Turmeric is an ancient spice, celebrated for centuries as both food and medicine. It’s a native to southern Asia. The plant is a rhizome commonly confused with a root. Both roots and rhizomes grow underground. But a rhizome is actually an underground, horizontally growing stem. Other commonly known rhizomes are ginger and asparagus.
If you’ve dined on Indian cuisine, or put yellow mustard on your ‘dog, chances are you’ve ingested turmeric. Turmeric is a key spice in many curries, and it’s also used in some Middle Eastern cooking. It’s often used as much for its color as its flavor.
For centuries, Chinese and East Indians have used turmeric as an antiseptic and a remedy for stomach and liver ailments. Now science is catching up with the ancient wisdom. Scientists have been studying the health benefits of curcumin, the beneficial polyphenol in turmeric. Evidence is accumulating that this brightly colored rhizome is a promising disease-preventive agent as well, probably due largely to its anti-inflammatory action.
What are the known health benefits of turmeric?
1. Turmeric promotes anti-inflammatory response:
Curcumin has significant anti-inflammatory properties that are said to rival those found in ibuprofen. Unlike over-the-counter drugs, turmeric has no toxic effects on the body.
Arthritis is a common disorder characterized by joint inflammation. Many studies show that curcumin can help treat symptoms of arthritis and is in some cases more effective than anti-inflammatory drugs.
2. Heart health:
Curcumin has beneficial effects on several factors known to play a role in heart disease.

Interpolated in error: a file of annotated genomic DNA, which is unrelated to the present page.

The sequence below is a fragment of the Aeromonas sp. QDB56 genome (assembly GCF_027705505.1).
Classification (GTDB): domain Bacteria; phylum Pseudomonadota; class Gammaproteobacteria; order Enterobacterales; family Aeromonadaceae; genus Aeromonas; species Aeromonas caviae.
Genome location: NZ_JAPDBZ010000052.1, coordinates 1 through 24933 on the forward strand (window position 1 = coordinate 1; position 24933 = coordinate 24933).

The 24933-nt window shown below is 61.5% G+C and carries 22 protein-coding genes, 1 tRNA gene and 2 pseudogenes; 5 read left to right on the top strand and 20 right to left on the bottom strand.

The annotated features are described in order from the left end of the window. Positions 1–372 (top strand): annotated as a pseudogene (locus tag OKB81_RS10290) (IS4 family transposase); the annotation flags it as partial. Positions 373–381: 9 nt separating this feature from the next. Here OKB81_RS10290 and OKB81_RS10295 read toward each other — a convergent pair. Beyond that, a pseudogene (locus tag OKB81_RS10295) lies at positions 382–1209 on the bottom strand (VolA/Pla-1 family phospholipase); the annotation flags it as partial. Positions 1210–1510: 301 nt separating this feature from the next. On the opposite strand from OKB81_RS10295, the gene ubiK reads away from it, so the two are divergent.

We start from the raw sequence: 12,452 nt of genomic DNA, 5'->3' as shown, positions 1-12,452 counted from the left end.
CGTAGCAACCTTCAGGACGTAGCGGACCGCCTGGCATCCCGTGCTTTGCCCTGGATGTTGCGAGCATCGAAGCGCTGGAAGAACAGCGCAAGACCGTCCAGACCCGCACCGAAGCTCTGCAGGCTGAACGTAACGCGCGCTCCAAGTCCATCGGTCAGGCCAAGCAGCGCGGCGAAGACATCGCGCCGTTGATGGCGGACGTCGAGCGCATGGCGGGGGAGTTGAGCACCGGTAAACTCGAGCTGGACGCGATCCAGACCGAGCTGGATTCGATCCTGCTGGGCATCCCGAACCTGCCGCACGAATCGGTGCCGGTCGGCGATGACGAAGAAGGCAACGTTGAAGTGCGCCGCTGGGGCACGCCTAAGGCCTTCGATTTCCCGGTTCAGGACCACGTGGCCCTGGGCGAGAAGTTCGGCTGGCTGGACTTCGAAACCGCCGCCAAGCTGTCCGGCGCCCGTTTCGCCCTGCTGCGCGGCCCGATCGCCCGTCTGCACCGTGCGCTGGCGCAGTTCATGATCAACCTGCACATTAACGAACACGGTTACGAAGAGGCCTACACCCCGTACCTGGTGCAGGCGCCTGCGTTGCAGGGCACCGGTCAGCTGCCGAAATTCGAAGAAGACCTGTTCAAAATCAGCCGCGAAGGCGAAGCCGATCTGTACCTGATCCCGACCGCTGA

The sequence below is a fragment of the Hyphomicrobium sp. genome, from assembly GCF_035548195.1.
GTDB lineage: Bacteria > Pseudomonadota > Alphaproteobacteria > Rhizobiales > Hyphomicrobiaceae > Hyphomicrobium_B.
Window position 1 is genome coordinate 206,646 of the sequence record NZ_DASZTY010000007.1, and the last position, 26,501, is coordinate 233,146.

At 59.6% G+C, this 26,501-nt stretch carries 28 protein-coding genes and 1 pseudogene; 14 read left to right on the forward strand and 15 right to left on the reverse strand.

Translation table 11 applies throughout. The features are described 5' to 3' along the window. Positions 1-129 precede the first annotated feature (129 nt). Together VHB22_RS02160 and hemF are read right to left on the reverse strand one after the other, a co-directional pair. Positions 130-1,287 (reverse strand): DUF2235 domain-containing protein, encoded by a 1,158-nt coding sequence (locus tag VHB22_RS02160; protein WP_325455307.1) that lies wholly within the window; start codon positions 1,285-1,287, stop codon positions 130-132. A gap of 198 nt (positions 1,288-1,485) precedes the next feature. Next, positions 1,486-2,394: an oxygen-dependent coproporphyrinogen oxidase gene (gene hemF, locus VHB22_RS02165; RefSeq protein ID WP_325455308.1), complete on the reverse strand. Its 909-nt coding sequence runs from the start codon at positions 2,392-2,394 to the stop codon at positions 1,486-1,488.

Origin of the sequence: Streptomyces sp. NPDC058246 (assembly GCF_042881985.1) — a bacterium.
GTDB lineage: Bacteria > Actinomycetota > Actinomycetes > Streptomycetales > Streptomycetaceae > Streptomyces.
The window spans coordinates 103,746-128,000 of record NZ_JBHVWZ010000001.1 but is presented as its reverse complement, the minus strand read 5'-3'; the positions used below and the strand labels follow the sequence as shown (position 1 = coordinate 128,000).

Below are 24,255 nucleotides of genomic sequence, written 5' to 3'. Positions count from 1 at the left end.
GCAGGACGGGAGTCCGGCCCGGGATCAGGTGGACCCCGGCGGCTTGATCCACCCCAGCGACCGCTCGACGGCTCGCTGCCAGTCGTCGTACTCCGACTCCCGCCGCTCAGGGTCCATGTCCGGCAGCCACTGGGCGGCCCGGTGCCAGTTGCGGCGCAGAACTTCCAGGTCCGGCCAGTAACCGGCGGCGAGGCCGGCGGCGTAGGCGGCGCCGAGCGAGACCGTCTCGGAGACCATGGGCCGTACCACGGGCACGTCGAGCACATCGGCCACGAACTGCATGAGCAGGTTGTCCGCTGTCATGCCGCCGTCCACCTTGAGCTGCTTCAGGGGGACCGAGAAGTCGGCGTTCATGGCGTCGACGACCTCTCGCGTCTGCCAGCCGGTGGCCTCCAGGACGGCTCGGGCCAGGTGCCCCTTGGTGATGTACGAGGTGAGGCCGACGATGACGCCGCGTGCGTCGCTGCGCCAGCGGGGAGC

3. Brain health:
Turmeric supports healthy brain cells and promotes healthy mood balance.
Curcumin boosts levels of the brain hormone BDNF, which increases the growth of new neurons and fights various degenerative processes in the brain.
Curcumin’s powerful antioxidant advantages have been shown to protect healthy cells, particularly those found in the colon, from cancer-causing agents. It aids the body in destroying mutated cancer cells before they have a chance to spread to other areas.
How can you get more turmeric in your diet?
It’s important to know that if you take turmeric by itself, it doesn’t get out of the gut. In order to be absorbed it needs to be combined with black pepper or an extract of black pepper. The pepper enhances the bioavailability or absorption by up to 2000%.
Curcumin is also fat soluble, so it may be a good idea to take it with a fatty meal.
Indian food is usually made with oils. Some other ways to ingest turmeric:
Sprinkle some on an avocado.
Dissolve it in a tablespoon of coconut oil before adding it to a smoothie.
Stir it into olive oil and then toss in fresh vegetables.
Make Golden Tea – get the health benefits of turmeric, soothe a scratchy cough and bistep the nasty side effects of over the counter medicines.
Simmer turmeric with milk and honey to make an earthy, comforting beverage.
8 ounces (1 cup) almond or coconut milk
1/2 teaspoon turmeric
1/2-inch wide round slice of ginger root, peeled and finely chopped
Dash of cayenne pepper
1/2 – 1 teaspoon honey or other sweetener
Optional additions: a small pat of butter, cinnamon, cardamom
Instructions: Gently warm the almond or coconut milk on the stove. In a mug, combine the remaining ingredients. Drizzle a teaspoon of the warmed milk into the mug and mix until the liquid is smooth with no lumps. Add the rest of the milk and mix well. You can leave the pieces of ginger in the tea, or strain it out before drinking.
The anti-inflammatory benefits alone of turmeric make it the star spice of today. Living in a body with a healthy inflammatory response that eases aches and pains is something to celebrate!